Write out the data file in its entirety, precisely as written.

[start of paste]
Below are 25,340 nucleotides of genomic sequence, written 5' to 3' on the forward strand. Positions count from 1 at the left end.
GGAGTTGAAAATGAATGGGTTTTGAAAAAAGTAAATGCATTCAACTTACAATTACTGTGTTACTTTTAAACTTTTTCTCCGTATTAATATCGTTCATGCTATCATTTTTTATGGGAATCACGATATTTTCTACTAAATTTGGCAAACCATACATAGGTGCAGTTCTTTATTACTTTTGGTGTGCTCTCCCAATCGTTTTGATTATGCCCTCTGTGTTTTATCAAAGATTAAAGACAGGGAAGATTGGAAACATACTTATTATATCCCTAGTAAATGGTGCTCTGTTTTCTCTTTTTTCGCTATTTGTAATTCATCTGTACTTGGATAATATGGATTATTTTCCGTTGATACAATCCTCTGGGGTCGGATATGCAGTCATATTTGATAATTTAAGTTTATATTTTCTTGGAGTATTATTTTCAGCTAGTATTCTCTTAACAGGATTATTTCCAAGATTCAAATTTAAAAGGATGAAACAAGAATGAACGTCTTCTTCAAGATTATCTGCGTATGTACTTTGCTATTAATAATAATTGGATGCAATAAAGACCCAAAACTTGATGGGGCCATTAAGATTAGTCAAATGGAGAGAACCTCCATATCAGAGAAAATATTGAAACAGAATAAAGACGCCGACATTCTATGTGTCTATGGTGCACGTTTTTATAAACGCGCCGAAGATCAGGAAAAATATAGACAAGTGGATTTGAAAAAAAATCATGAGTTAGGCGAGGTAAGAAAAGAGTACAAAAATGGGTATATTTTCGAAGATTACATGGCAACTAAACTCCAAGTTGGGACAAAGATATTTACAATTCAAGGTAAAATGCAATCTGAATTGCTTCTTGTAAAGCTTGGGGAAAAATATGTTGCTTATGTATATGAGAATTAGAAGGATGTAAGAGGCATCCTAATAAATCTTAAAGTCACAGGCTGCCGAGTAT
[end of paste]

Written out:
Below are 25,340 nucleotides of genomic sequence, written 5' to 3' on the forward strand. Positions count from 1 at the left end.
GGAGTTGAAAATGAATGGGTTTTGAAAAAAGTAAATGCATTCAACTTACAATTACTGTGTTACTTTTAAACTTTTTCTCCGTATTAATATCGTTCATGCTATCATTTTTTATGGGAATCACGATATTTTCTACTAAATTTGGCAAACCATACATAGGTGCAGTTCTTTATTACTTTTGGTGTGCTCTCCCAATCGTTTTGATTATGCCCTCTGTGTTTTATCAAAGATTAAAGACAGGGAAGATTGGAAACATACTTATTATATCCCTAGTAAATGGTGCTCTGTTTTCTCTTTTTTCGCTATTTGTAATTCATCTGTACTTGGATAATATGGATTATTTTCCGTTGATACAATCCTCTGGGGTCGGATATGCAGTCATATTTGATAATTTAAGTTTATATTTTCTTGGAGTATTATTTTCAGCTAGTATTCTCTTAACAGGATTATTTCCAAGATTCAAATTTAAAAGGATGAAACAAGAATGAACGTCTTCTTCAAGATTATCTGCGTATGTACTTTGCTATTAATAATAATTGGATGCAATAAAGACCCAAAACTTGATGGGGCCATTAAGATTAGTCAAATGGAGAGAACCTCCATATCAGAGAAAATATTGAAACAGAATAAAGACGCCGACATTCTATGTGTCTATGGTGCACGTTTTTATAAACGCGCCGAAGATCAGGAAAAATATAGACAAGTGGATTTGAAAAAAAATCATGAGTTAGGCGAGGTAAGAAAAGAGTACAAAAATGGGTATATTTTCGAAGATTACATGGCAACTAAACTCCAAGTTGGGACAAAGATATTTACAATTCAAGGTAAAATGCAATCTGAATTGCTTCTTGTAAAGCTTGGGGAAAAATATGTTGCTTATGTATATGAGAATTAGAAGGATGTAAGAGGCATCCTAATAAATCTTAAAGTCACAGGCTGCCGAGTAT